20th Anniversary Reflections on Sept. 11, 2001
Most college students attending Seattle Pacific University today have no memory of life before Sept. 11, 2001. They are too young to recall when they first heard news of the terror attacks, nor did they comprehend the far-reaching repercussions of the tragedy.
They have no memories of standing at airport gates to say goodbye to or greet a loved one. They don’t remember when people could roam an airport without a plane ticket or ID or a time when travelers could carry more than three ounces of a liquid through a security checkpoint.
Outside of the significant changes to air travel, today’s college students have lived their entire lives against the backdrop of America’s war on terror, with U.S. troops on the ground in Afghanistan and elsewhere.
As the United States reflects on the 20th anniversary of Sept. 11, here is a look back at how Seattle Pacific University responded to the tragedy in 2001 and what some prominent SPU voices had to say at the time.
The SPU Community Responds
In the fall of 2001, stunned SPU students held a candlelight march from Martin Square to the Student Union Building and held a covenant-signing on campus, pledging to live out faith in difficult times. The school held a weekly prayer service for the world and hosted a series of community forums on topics such as “Understanding the Arab World” and “The Place of Just War and Responses to Terrorism.”
Tim Dearborn, then Dean of the Chapel, led a Christian-Muslim dialogue as hate crimes against Muslims increased across the country. (In 2000, the FBI recorded 12 anti-Muslim assaults. In 2001, they saw 93 assaults against Muslims.)
Les Parrott, a professor of psychology at SPU at the time, flew to Ground Zero in Manhattan to train clergy and social service staff responding to the families of victims, and he also provided trauma counseling for firefighters and others in New York City.
SPU students created a Wall of Hope on campus where people could post prayer requests, and they also created an online Response bulletin board for students and alumni from around the world to share their prayers, thoughts, and stories.
In the wake of the attacks, Response published essays from SPU professors, alumni, and others with their thoughts about how Christians could respond to the tragedy.
Gaylord Gunhus ’62
U.S. Army Chief of Chaplains (1999 – 2003)
“We must demonstrate through our lives that Christ loves all peoples. Across America, peaceful, loving Muslims need the friendship of Christians whose lives convey the message of the second greatest commandment to ‘love our neighbors as ourselves.’”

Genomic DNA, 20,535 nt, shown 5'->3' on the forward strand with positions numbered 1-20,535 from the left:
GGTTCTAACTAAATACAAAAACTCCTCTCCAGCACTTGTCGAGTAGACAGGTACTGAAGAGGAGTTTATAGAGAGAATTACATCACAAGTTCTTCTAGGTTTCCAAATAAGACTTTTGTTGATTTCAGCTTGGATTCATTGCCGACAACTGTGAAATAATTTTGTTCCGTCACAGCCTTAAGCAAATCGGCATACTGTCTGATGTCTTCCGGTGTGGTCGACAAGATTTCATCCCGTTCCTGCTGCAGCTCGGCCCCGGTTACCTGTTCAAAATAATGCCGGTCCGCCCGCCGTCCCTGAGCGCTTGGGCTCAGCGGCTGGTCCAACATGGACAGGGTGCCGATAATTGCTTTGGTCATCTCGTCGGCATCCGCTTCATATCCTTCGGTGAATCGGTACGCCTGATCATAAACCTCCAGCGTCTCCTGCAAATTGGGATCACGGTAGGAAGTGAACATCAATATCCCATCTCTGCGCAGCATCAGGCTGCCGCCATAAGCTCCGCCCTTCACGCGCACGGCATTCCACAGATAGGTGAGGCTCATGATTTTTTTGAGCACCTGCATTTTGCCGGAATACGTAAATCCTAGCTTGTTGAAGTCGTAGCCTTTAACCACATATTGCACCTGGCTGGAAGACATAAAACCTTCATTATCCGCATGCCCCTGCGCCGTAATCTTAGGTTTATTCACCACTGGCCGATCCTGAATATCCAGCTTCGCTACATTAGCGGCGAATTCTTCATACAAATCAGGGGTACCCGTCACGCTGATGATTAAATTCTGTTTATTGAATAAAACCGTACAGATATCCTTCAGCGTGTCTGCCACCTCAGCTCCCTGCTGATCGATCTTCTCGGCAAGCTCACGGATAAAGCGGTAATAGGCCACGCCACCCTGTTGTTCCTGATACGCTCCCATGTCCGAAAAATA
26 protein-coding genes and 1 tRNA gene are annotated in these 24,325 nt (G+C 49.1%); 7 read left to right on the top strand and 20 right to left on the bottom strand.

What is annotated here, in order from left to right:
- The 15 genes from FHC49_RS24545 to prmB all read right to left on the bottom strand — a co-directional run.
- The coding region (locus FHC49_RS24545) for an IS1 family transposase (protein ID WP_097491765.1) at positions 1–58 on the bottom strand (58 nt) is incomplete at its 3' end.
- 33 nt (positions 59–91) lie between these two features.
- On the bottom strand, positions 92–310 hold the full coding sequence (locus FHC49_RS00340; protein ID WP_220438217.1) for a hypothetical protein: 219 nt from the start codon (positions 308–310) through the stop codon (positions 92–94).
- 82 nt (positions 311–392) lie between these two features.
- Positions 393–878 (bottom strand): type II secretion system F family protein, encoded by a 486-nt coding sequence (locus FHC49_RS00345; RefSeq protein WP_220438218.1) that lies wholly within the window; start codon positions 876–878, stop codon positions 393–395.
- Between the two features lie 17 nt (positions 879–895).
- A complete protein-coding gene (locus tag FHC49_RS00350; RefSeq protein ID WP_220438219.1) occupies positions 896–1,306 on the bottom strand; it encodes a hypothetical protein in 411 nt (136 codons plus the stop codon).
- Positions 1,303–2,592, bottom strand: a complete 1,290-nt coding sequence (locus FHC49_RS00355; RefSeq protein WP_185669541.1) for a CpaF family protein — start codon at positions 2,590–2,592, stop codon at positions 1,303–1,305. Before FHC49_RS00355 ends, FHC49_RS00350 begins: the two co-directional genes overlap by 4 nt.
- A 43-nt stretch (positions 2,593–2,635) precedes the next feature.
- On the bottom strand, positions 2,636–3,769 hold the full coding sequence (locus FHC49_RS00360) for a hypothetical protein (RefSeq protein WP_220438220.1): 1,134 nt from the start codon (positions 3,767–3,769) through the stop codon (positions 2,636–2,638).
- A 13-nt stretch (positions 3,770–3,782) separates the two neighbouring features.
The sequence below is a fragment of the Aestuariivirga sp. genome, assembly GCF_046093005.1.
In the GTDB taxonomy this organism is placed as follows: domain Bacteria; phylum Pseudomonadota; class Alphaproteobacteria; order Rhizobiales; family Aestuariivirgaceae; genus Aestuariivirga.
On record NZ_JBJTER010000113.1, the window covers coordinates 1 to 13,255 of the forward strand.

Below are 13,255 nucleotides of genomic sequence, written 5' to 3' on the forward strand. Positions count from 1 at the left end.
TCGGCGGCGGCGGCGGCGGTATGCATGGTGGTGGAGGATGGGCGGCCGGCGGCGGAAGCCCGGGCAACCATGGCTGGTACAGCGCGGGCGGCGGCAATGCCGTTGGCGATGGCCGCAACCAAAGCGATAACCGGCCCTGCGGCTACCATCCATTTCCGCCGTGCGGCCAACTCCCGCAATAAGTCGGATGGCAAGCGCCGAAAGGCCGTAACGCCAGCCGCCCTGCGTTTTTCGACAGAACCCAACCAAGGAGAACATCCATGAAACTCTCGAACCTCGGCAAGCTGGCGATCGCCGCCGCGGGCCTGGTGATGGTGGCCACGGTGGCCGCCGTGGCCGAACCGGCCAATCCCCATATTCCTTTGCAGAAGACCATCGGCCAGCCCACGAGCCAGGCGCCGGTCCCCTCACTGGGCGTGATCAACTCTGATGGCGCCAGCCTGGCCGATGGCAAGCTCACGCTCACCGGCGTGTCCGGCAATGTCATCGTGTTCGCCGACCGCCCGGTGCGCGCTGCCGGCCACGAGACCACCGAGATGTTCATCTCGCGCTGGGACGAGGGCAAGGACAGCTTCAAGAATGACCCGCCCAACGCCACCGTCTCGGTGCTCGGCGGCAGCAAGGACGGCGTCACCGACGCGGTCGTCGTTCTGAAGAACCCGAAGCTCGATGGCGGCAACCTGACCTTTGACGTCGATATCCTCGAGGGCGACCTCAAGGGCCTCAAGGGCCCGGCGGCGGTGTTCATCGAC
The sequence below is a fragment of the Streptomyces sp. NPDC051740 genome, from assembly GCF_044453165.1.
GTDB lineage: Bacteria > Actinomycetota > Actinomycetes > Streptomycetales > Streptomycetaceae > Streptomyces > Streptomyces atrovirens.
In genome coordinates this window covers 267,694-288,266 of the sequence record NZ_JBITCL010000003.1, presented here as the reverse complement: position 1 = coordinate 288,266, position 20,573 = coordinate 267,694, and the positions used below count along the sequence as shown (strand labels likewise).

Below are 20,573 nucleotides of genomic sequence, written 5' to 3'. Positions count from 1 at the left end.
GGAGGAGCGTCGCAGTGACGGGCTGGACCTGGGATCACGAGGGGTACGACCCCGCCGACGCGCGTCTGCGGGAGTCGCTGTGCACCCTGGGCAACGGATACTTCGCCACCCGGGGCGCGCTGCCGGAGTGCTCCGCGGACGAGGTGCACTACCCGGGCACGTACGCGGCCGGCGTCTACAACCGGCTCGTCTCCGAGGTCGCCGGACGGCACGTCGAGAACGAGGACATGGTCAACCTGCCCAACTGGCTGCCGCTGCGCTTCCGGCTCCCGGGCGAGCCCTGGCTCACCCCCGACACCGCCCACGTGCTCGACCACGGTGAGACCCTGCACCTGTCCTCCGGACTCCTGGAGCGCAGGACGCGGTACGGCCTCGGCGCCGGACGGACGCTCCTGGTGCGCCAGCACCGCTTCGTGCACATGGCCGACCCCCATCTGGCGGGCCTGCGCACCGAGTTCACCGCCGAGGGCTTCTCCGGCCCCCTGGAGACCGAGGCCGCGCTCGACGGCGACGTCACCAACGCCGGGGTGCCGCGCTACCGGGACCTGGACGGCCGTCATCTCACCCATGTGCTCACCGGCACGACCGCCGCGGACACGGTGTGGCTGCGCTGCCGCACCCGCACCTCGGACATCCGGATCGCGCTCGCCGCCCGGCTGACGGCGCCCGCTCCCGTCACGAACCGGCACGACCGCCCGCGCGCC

SPU Associate Professor of World Christian Studies
“Becoming global Christians does not mean creating a paternalistic relationship with believers in other countries. It means being siblings under a heavenly Father. We have much to give in answering some needs, but our brothers and sisters have resources we can no longer live without.”
Philip W. Eaton
President Emeritus, Seattle Pacific University
“Perhaps Sept. 11 has taught us the limits of postmodern relativism. We imagined for a while that we could have a civilized world without condemning some things as wrong. Our appetite for tolerance had grown insatiable. Evil had gone out of our vocabulary. Cultural relativism took over the imagination — in the academy, no doubt about it, but all over our culture.”
Professor Emeritus of History
“Nothing could justify the murderous actions of Sept. 11; neither are the victims of Sept.11 honored by a refusal to ask the question “why?” Who among us would argue that suicidal terrorists are born murderers? The victims will be honored by our efforts to ensure that their children and grandchildren will never again be visited by such tragedy.”
Executive director and founder of Musalaha Ministry of Reconciliation
“The Koran does not teach terrorism, but neither is there a specific teaching like the teaching of Jesus to love your enemies. I am not downplaying the threat, but we must respond with the gospel and look at their grievances, for these are obstacles for them in understanding Christianity. Christ’s obedience on the cross compels us to obey his commands for unity, which is essential in our proclamation that he is savior of the world.”
H. Mark Abbott
First Free Methodist Church Pastor in 2001
“Love for all people, even our enemies, is what the Scripture teaches us. As the face of Jesus in difficult times, we must resist any temptation to vent our anger on Middle-Easterners or Muslims or Afghanis. The face of Jesus seen in us is the face of love, love expressing active compassion for those in need, love mourning with those who mourn, love suffering with those who suffer.”